Cover Image Credit: Pexels

Related Content

Connect with a generation
of new voices.

We are students, thinkers, influencers, and communities sharing our ideas with the world. Join our platform to create and discover content that actually matters to you.

Learn more Start Creating

An Open Letter To Myself At 15

This is an open letter to myself about things I wish I had known at 15.


Dear Hailey,

You are so loved. I know times might be hard, but it will all be okay. It's okay to ride the fence and be unsure of what you want to do with your life. You're going to change your mind 10 more times before graduation anyways. Also, don't worry about all of the things that you can't change. You can't make someone fall in love with you or make her treat you like a better friend. It's okay for people not to fit in your life. Stop bending over backward for people and live for yourself. In a few years, you will go through so much, but you come out on the better side. You are going to be successful and driven. Also, learn what the meaning of "self-care" is. You need to do a lot of that in the upcoming years. Mental health is more important than anything. Also, quit cutting your baby hairs. They will never get longer so you need to embrace and love them early on. Figure out what you can change, and what you cannot. Most importantly, accept what you cannot change. When you decide that you are ready to face the things that you can change, do it with your whole heart. That doesn't mean complete perfection. It's important to know the difference. Start by making a plan for the future. Write it down, memorize it, do whatever makes it the easiest for you. Think through your plan logically, take into consideration your strengths and weaknesses. Remember to do the hard things first once in a while, the relief is sweet in the end.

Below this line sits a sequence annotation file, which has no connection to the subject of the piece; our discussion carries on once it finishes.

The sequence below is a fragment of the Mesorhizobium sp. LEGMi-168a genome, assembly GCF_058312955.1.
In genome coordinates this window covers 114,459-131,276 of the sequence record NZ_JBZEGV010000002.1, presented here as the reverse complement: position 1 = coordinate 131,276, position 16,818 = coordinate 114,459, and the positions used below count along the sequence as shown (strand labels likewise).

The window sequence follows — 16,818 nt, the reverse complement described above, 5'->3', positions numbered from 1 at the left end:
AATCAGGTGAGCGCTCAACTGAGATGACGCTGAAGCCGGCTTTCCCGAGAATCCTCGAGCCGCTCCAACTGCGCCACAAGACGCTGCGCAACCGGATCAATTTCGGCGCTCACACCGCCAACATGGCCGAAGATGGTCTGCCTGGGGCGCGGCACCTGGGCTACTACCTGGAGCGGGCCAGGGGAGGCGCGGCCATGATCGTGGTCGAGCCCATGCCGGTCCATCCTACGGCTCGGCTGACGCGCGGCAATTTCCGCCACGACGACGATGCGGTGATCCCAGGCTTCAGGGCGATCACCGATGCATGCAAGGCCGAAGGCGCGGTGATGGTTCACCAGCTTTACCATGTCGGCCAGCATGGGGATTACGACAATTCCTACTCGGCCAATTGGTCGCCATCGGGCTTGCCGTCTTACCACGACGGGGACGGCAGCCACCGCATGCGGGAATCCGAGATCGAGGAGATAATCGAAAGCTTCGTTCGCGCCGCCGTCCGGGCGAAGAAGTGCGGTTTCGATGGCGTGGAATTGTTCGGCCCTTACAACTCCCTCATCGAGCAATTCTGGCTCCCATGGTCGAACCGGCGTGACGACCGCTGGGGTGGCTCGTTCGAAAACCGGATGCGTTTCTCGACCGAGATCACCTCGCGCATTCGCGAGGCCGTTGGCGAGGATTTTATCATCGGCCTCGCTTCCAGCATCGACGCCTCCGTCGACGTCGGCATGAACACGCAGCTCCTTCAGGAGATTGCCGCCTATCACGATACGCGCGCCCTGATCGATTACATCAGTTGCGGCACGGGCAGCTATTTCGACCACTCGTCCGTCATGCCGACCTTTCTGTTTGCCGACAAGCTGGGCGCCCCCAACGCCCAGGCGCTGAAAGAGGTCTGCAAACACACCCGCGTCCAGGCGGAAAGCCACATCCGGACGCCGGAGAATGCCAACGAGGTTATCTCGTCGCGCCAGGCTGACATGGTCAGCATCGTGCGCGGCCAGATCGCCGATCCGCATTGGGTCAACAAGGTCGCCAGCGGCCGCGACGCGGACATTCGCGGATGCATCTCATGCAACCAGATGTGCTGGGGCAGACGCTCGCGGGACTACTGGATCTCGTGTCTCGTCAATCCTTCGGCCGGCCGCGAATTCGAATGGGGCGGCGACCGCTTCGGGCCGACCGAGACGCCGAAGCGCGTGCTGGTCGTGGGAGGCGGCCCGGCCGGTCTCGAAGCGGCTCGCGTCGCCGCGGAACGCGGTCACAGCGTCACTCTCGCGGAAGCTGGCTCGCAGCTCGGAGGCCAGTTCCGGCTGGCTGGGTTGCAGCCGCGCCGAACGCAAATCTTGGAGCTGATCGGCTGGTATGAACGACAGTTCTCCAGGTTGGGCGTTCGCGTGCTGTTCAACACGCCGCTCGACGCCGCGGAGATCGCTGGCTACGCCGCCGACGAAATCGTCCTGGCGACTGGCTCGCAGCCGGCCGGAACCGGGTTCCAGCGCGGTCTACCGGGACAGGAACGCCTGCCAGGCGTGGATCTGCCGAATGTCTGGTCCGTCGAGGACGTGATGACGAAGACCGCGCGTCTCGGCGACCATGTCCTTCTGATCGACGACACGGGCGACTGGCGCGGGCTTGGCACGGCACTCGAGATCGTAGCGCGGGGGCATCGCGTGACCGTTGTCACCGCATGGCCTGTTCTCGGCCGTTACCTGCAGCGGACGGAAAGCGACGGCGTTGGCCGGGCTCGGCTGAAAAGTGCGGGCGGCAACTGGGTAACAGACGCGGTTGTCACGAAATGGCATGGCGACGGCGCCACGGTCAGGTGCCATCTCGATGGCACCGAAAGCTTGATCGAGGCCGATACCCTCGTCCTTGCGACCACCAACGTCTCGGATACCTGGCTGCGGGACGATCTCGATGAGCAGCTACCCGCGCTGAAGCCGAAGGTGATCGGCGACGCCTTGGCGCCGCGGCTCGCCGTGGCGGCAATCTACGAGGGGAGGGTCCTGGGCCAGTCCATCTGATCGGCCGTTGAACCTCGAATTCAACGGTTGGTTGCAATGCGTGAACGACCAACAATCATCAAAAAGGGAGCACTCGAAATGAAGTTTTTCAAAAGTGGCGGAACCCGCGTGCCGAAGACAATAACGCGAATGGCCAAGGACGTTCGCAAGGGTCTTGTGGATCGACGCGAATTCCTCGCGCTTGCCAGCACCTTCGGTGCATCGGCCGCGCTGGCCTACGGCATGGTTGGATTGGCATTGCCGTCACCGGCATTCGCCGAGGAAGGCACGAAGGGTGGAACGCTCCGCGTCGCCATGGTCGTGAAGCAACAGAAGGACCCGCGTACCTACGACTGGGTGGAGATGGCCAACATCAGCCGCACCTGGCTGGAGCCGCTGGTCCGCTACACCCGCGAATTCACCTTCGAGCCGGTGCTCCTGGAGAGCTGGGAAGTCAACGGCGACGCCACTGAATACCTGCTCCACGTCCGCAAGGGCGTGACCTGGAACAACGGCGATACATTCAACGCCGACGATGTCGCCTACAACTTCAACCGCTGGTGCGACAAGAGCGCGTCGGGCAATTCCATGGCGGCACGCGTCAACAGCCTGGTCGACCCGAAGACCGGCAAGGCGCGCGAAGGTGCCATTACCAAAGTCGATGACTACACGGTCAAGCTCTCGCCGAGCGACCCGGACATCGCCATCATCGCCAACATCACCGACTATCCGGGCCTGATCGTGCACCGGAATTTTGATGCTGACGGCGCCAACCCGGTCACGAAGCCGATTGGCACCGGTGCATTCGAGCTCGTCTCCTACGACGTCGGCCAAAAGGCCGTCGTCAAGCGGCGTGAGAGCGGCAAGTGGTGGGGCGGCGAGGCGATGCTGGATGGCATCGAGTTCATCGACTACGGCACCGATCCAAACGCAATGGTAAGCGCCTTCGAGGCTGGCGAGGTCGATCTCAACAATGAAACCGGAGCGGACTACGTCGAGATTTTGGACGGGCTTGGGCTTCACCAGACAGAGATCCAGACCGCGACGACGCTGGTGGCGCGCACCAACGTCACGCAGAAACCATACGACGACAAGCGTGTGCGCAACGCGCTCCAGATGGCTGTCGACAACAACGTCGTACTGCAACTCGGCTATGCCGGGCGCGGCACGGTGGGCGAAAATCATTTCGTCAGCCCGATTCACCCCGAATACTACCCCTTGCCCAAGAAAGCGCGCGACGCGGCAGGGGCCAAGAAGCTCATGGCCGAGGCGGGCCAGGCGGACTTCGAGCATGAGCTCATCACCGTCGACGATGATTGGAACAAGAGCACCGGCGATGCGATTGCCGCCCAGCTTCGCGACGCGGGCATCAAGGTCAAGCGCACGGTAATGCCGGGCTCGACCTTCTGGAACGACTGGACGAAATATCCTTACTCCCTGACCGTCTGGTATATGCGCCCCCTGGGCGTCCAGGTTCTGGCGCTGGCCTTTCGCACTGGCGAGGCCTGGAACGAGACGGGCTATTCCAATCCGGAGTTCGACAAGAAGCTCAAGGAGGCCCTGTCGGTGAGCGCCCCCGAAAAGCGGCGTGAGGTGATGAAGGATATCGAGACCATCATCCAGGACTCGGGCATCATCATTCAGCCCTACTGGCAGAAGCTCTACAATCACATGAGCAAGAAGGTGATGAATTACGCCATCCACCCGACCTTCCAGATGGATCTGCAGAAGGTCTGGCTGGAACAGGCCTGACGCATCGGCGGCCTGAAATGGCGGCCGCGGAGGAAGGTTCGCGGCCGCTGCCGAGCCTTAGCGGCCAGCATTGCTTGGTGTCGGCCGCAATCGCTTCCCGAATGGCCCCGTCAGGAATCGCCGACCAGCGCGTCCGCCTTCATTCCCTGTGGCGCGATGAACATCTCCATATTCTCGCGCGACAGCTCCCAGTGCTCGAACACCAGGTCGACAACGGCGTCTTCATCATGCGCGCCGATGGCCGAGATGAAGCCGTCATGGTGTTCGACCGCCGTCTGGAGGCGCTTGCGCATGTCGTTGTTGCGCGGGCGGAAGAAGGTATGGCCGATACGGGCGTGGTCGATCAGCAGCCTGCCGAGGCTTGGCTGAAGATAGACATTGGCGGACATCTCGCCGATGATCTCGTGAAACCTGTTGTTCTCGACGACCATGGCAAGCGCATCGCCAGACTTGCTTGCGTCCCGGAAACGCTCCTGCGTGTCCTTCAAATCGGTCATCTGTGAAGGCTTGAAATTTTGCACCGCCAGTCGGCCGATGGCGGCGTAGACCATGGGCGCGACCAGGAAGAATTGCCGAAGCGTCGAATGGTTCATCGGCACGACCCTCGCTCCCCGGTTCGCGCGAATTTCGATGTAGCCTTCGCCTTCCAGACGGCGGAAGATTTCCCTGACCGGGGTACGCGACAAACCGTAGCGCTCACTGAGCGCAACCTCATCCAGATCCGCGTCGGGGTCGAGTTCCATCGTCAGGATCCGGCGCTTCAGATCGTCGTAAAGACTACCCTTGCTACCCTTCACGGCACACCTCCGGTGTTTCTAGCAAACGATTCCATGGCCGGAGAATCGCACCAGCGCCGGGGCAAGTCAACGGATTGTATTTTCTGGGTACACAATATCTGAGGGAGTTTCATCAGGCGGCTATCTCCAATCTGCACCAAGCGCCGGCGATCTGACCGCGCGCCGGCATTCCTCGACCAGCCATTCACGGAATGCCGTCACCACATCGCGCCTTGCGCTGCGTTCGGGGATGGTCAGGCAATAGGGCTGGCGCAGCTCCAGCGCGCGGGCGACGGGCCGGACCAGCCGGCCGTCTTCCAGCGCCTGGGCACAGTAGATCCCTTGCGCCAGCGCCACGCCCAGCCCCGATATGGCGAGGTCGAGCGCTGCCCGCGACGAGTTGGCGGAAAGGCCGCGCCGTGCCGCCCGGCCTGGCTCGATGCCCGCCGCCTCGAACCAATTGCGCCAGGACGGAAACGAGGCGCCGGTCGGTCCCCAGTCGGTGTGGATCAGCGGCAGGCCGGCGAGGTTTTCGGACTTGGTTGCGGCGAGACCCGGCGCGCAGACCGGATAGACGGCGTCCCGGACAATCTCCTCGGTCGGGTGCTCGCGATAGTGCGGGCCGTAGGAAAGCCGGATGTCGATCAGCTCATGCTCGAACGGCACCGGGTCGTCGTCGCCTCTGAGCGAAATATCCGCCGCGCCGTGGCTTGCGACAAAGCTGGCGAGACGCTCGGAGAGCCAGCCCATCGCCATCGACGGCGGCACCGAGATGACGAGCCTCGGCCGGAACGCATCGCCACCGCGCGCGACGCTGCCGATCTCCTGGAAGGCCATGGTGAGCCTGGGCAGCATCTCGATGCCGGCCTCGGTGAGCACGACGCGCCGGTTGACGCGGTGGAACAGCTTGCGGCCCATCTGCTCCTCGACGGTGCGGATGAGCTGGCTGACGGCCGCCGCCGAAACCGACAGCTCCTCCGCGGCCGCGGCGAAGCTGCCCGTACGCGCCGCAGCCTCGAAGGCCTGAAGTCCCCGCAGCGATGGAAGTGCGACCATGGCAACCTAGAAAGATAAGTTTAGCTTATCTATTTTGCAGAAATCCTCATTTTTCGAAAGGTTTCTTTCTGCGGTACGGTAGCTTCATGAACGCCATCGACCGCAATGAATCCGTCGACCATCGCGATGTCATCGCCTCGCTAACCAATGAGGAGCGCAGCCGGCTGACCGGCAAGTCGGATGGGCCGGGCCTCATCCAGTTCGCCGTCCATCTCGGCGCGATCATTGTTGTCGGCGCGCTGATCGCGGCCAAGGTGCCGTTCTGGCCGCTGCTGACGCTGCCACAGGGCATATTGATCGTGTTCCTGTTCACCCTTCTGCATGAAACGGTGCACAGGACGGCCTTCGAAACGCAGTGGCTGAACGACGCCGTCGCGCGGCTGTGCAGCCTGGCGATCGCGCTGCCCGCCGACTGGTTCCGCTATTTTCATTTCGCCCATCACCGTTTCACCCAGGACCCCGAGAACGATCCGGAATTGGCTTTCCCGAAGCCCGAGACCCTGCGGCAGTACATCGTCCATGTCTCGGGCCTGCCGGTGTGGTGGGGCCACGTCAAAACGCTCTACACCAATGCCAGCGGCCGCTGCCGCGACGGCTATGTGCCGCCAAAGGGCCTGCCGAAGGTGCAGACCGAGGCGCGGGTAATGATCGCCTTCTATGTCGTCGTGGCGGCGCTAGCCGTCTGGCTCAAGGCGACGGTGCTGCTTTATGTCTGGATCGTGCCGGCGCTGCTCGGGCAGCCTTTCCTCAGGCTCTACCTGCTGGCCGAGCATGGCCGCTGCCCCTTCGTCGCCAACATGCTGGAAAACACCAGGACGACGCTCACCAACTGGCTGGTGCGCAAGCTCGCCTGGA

You are ready.

You are young.

You are smart.

You are beautiful.

If you ever feel that you are at your lowest point, just remember the only place that you can go is up. Find reassurance in the weakness. The best is yet to come. Don't take pity on yourself. Instead, work harder to make your situation better. Be happy. There are so many things to be thankful for. Ask when you need help. No one can read your mind. Time won't stop for you. Worrying and stressing is simply a waste of time. Be strong and know that you are in God's hands. Everything will work out. It may not be today or tomorrow, but eventually, the pieces will fall into place and you will understand why things had to happen that way.



Related Content

Facebook Comments